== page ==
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London court approves S'pore extradition request of suspected StanChart robber; case sent to UK Secretary of State for decision

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A London court has decided that the requirements for Singapore's extradition request for Canadian national David James Roach, who is suspected of robbing the Holland Village branch of Standard Chartered Bank in 2016, have been met.

[SINGAPORE] A London court has decided that the requirements for Singapore's extradition request for Canadian national David James Roach, who is suspected of robbing the Holland Village branch of Standard Chartered Bank in 2016, have been met.

The cases is now sent to the United Kingdom's Secretary of State for a decision on whether Roach is to be extradited, said Singapore's Ministry of Home Affairs (MHA) and the Attorney-General's Chambers (AGC) in a statement on Wednesday.

"The Singapore authorities are working closely with the UK authorities on the next steps in this matter," said the statement.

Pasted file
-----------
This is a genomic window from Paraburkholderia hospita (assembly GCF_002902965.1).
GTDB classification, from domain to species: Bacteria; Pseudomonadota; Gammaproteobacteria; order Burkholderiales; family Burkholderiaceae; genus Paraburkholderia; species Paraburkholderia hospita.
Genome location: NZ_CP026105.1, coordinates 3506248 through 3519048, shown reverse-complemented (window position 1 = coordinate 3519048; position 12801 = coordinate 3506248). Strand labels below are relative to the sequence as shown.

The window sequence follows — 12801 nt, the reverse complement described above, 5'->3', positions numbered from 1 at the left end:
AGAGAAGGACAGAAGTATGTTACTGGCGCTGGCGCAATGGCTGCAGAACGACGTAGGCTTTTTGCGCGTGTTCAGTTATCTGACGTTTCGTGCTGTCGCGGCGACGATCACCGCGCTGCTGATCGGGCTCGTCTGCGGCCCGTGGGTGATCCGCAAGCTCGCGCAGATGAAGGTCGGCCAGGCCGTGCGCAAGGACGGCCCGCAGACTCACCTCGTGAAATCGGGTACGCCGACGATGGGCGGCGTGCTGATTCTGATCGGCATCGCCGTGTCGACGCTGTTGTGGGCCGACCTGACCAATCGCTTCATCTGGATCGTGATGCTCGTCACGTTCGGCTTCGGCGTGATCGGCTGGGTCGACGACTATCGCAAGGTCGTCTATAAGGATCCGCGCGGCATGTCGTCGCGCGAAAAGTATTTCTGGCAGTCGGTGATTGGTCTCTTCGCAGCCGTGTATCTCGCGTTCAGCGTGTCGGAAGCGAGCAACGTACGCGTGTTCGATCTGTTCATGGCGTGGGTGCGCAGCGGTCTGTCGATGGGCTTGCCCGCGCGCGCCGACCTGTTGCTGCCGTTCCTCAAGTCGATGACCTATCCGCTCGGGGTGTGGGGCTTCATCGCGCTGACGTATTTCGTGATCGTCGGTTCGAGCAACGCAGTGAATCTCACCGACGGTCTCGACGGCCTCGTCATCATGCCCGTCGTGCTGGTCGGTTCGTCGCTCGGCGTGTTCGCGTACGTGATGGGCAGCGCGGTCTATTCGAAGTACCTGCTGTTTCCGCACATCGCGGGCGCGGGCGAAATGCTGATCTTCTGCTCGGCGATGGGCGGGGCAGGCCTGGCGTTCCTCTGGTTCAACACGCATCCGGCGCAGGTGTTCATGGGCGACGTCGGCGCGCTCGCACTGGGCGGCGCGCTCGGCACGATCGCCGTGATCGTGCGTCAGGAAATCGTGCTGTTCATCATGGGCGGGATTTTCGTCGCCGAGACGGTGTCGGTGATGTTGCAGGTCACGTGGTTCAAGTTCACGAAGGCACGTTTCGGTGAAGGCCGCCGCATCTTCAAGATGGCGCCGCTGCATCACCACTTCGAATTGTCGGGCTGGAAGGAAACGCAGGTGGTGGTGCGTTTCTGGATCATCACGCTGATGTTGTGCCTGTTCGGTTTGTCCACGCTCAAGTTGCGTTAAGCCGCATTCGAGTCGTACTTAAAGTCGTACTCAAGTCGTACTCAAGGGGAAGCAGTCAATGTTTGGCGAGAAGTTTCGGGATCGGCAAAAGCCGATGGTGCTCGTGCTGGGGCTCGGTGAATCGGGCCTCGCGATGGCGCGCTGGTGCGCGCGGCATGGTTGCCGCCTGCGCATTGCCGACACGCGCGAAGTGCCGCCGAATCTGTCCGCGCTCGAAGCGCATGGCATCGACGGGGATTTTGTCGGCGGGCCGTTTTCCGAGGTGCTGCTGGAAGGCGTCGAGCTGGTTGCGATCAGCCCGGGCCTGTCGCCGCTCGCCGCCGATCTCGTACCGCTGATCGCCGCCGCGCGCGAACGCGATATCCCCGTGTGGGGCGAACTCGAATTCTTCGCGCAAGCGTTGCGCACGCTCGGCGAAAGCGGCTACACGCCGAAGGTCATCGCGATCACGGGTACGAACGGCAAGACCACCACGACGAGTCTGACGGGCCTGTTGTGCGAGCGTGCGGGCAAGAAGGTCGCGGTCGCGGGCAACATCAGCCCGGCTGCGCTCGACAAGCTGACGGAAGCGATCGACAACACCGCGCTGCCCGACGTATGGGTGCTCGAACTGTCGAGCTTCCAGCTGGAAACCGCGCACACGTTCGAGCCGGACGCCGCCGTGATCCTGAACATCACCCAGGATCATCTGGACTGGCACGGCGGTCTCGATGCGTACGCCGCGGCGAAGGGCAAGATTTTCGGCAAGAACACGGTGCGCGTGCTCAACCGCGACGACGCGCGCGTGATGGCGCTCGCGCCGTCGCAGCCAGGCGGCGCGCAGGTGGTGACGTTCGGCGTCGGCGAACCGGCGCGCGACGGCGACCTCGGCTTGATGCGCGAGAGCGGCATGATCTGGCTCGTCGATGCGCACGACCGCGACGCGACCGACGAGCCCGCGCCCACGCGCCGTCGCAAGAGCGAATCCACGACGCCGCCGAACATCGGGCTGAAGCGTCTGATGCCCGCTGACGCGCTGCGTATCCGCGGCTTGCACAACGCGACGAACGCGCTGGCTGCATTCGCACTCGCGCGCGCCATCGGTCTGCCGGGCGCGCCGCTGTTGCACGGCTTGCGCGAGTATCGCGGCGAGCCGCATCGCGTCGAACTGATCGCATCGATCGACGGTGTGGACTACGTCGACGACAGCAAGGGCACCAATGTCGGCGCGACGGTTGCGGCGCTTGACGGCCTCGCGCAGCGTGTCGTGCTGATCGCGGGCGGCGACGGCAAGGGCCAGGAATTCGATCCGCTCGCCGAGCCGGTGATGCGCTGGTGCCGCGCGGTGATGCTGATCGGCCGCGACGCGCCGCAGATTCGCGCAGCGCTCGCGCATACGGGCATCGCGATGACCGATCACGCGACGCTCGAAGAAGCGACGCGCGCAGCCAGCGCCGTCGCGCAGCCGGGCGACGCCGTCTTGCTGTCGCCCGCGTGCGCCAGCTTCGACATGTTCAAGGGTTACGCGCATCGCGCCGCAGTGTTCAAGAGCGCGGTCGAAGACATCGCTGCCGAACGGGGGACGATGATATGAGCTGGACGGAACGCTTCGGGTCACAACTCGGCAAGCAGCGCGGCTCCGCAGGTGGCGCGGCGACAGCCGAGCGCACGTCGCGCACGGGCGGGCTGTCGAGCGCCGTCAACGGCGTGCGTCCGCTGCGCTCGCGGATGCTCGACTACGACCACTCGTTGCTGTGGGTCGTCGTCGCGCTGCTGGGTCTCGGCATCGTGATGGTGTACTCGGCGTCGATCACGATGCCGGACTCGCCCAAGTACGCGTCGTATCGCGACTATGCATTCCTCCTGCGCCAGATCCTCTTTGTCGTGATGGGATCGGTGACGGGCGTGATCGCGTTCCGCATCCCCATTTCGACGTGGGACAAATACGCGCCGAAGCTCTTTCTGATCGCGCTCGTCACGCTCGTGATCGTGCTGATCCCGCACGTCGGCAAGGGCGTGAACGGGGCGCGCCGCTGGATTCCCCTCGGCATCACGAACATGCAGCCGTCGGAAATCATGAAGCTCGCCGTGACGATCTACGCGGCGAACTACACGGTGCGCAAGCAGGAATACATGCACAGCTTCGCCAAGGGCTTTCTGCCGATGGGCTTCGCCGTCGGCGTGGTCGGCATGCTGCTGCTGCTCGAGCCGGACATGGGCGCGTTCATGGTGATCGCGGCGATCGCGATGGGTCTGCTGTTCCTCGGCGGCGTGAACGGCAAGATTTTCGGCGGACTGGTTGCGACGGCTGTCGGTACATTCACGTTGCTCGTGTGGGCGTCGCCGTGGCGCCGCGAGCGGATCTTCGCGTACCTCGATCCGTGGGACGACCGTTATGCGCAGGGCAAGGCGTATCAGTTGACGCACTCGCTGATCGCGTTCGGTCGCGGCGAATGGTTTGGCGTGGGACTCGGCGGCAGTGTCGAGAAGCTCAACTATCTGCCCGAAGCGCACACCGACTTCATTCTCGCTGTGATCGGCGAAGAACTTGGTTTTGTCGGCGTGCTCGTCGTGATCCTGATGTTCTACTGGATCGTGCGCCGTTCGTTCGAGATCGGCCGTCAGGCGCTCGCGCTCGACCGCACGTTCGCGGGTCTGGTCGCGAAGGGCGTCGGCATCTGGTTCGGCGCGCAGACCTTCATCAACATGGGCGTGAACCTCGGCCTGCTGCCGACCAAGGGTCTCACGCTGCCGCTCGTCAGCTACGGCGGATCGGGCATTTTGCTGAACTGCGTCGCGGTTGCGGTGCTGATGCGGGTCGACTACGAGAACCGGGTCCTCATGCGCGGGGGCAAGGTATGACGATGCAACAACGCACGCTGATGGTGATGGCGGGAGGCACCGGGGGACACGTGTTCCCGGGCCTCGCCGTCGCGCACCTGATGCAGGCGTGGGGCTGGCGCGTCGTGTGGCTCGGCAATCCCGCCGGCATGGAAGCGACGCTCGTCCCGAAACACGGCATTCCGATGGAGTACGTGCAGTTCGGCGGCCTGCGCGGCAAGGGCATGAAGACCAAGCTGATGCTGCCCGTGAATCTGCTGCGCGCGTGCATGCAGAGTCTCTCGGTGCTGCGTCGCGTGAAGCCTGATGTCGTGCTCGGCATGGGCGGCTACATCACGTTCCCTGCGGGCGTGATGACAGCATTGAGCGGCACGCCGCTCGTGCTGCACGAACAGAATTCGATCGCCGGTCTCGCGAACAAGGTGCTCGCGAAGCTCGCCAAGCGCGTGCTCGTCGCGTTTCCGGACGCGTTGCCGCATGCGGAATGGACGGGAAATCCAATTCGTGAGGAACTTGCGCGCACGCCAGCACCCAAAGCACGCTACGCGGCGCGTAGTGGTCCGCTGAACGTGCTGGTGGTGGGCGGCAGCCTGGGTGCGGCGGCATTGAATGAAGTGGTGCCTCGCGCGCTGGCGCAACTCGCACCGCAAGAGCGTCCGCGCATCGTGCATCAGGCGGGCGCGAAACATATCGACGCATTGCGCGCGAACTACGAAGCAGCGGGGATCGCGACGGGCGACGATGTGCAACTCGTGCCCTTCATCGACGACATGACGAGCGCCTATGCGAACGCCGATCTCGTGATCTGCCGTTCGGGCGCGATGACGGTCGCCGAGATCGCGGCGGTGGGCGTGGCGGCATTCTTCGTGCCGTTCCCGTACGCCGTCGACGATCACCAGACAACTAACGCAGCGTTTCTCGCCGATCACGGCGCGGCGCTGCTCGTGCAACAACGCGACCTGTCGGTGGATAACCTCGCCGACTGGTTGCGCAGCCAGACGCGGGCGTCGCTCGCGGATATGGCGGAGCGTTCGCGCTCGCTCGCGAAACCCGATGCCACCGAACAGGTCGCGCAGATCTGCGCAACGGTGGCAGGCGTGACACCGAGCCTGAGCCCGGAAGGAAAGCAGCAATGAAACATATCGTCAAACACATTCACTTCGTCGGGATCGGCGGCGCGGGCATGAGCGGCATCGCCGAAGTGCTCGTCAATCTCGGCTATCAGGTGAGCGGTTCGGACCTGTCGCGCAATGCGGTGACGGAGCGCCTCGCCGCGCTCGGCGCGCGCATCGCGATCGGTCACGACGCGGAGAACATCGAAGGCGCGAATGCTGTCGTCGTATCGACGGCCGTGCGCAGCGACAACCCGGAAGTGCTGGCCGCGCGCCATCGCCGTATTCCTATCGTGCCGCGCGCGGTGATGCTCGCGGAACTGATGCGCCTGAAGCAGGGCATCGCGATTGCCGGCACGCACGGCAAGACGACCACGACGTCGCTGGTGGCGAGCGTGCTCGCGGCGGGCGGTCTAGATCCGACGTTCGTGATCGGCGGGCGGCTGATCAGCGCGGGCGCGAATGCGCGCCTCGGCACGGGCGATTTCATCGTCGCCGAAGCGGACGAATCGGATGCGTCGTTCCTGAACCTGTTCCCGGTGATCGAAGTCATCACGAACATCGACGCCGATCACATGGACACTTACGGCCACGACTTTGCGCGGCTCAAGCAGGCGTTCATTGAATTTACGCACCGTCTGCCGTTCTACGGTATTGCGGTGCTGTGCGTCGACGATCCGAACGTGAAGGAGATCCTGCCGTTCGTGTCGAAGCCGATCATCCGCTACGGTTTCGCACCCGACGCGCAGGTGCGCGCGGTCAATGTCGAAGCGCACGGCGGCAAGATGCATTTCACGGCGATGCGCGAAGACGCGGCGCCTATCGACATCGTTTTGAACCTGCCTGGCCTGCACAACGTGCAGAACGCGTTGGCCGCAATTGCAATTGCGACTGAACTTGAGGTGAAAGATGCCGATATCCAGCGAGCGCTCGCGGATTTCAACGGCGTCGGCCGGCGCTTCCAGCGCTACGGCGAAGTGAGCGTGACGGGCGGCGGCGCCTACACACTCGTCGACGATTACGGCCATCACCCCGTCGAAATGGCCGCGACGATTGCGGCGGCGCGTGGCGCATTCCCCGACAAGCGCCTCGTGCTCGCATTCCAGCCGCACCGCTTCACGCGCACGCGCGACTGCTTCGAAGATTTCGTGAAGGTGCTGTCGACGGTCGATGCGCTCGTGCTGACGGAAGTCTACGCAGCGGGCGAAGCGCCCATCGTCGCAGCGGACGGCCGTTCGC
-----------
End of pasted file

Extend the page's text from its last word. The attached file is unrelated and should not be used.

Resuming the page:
Roach had allegedly handed the bank teller a note with his demands, then fled to Bangkok with the money the same day. He was arrested at a backpacker's hostel three days later, and was held in remand in Bangkok.

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He has been held in Britain since Jan 11 this year, after he was arrested by the British authorities in London when Singapore made a request.

He was being deported from Bangkok to Canada after serving a 14-month sentence in Thailand for violating money laundering and customs laws, and was in transit in London when he was detained.

He carried more than US$20,000 - believed to be from the robbery - when he entered Thailand.

In February, Roach had attempted to contest his extradition to Singapore in the London court.

Singapore has an extradition arrangement with Britain.

In late February, Singapore authorities had given assurance to Britain that Roach would not be caned even if he is convicted of robbery, a crime that comes with corporal punishment in Singapore.

Roach's extradition to Singapore was sought on one count of robbery under Section 392 of the Penal Code, which can carry a maximum of 10 years' jail and at least six strokes of the cane.

Another count of money laundering is also being sought, under the Corruption, Drug Trafficking and Other Serious Crimes (Confiscation of Benefits) Act. This carries a maximum sentence of a S$500,000 fine or 10 years' imprisonment.

The MHA had earlier said that the assurance was necessary or British authorities would not have permitted the extradition.

"This assurance does not mean a compromise of our sovereignty. Rather, it reflects that countries have differing views on crime and punishment," said MHA's media relations director Sunny Lee in a letter to the Straits Times Forum in February.

THE STRAITS TIMES